Micromorphological Studies of Tubinaria ornata (Turner) J. Agardh Thallus (Phaeophyceae)
Poonam Sethi
Guru Nanak College, Chennai, India.
DOI: 10.4236/oalib.1103304   PDF    HTML   XML   1,648 Downloads   2,886 Views  


Thallus of Turbinaria a marine alga belonging to Phaeophyceae was studied and detailed micromorphological evaluation was done. Morphology of the thallus has been studied to aid pharmacognostic and taxonomic species identification using photographs; parameters presented in this paper may be proposed to establish the authenticity of this plant and can possibly help differentiate the alga from its other species. The study revealed several interesting characters like funnel shaped terminal bodies and its cellular details.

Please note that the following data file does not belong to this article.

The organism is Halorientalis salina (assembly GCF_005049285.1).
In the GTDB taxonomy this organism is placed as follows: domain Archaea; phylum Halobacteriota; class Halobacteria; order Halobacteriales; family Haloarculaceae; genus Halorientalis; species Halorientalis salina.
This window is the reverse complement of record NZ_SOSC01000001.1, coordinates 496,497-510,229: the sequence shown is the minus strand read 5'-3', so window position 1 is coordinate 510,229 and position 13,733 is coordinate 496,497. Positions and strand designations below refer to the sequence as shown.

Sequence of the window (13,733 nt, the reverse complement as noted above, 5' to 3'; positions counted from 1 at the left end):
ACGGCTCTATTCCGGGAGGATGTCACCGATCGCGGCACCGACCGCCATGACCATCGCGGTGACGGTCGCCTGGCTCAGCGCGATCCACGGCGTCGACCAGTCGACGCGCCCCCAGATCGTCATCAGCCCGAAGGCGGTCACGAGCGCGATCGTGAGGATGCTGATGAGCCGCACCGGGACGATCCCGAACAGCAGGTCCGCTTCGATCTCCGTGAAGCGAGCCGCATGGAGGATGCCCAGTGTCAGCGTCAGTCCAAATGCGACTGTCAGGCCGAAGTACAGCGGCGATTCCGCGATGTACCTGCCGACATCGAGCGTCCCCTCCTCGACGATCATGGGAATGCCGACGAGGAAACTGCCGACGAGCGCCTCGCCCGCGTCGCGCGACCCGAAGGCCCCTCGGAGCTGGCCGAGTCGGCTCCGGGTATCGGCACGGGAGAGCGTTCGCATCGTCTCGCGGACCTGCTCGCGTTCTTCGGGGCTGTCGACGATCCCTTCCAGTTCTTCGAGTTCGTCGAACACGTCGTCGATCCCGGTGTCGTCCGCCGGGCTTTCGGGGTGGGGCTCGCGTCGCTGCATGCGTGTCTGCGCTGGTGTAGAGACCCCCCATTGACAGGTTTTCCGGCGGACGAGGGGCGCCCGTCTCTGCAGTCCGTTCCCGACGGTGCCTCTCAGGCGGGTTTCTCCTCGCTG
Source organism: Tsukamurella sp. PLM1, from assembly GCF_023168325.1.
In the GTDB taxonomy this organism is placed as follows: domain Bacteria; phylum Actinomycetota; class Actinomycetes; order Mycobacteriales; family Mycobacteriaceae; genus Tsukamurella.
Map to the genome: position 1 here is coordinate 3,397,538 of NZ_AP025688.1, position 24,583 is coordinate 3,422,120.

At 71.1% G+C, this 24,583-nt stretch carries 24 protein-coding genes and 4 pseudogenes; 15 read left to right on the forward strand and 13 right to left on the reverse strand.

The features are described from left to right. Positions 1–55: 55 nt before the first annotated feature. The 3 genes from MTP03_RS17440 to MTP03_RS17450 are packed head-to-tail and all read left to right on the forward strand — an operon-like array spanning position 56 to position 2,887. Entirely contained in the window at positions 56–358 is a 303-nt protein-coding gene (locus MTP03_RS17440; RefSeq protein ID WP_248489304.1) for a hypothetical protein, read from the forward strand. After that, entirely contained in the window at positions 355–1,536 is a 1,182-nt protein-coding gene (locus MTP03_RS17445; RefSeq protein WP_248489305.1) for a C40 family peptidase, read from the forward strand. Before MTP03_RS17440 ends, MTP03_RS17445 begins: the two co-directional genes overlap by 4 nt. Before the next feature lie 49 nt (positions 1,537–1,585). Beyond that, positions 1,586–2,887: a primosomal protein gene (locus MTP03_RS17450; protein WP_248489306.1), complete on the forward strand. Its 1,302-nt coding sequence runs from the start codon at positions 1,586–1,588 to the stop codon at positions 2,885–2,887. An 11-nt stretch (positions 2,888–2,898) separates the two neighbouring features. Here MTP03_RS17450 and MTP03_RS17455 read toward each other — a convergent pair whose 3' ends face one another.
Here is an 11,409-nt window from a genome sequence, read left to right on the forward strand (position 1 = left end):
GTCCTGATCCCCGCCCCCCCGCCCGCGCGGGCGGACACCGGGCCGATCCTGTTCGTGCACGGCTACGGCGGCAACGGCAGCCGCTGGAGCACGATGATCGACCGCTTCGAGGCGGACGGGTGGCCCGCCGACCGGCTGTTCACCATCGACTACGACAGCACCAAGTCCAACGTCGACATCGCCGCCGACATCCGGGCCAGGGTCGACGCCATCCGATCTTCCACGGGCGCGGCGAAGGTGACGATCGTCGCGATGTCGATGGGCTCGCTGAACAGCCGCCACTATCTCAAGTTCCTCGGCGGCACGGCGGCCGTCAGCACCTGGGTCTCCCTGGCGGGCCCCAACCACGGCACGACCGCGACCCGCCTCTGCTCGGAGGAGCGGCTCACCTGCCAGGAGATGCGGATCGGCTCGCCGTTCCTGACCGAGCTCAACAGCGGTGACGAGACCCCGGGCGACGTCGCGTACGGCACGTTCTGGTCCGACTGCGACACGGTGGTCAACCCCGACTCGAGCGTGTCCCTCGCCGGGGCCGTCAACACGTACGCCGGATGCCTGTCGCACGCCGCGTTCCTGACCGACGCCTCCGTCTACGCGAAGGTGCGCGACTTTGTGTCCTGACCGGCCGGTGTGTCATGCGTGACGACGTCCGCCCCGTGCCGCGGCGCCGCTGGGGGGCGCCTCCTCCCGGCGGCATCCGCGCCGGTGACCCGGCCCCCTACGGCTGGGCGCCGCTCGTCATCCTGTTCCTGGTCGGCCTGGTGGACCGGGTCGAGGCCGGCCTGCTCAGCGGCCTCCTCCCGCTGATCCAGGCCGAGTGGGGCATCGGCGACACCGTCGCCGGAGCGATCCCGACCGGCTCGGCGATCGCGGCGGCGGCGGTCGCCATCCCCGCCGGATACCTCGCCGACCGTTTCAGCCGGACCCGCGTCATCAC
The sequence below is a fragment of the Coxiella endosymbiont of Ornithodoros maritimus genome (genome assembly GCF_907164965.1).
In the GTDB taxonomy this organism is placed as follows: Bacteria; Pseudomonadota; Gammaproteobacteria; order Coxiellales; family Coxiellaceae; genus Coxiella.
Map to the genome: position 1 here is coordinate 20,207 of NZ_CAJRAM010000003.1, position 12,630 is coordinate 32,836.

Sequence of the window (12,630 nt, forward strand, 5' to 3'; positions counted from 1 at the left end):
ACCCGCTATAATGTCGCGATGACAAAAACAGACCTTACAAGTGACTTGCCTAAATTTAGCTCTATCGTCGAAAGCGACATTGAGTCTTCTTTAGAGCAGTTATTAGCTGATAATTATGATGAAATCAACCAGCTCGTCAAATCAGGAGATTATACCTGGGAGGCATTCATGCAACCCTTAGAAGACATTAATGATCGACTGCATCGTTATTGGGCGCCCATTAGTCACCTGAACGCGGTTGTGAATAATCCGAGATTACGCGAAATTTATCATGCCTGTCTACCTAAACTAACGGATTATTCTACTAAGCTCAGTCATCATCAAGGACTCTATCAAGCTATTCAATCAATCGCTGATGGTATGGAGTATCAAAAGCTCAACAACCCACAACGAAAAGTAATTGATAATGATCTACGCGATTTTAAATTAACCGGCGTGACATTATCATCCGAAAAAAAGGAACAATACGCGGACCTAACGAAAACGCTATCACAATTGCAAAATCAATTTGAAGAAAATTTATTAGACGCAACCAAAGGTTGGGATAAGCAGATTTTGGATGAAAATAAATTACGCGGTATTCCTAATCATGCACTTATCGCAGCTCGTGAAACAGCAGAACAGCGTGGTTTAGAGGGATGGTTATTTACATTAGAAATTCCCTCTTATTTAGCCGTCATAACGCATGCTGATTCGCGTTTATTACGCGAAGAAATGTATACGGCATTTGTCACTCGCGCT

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Sethi, P. (2017) Micromorphological Studies of Tubinaria ornata (Turner) J. Agardh Thallus (Phaeophyceae). Open Access Library Journal, 4, 1-6. doi: 10.4236/oalib.1103304.

1. Introduction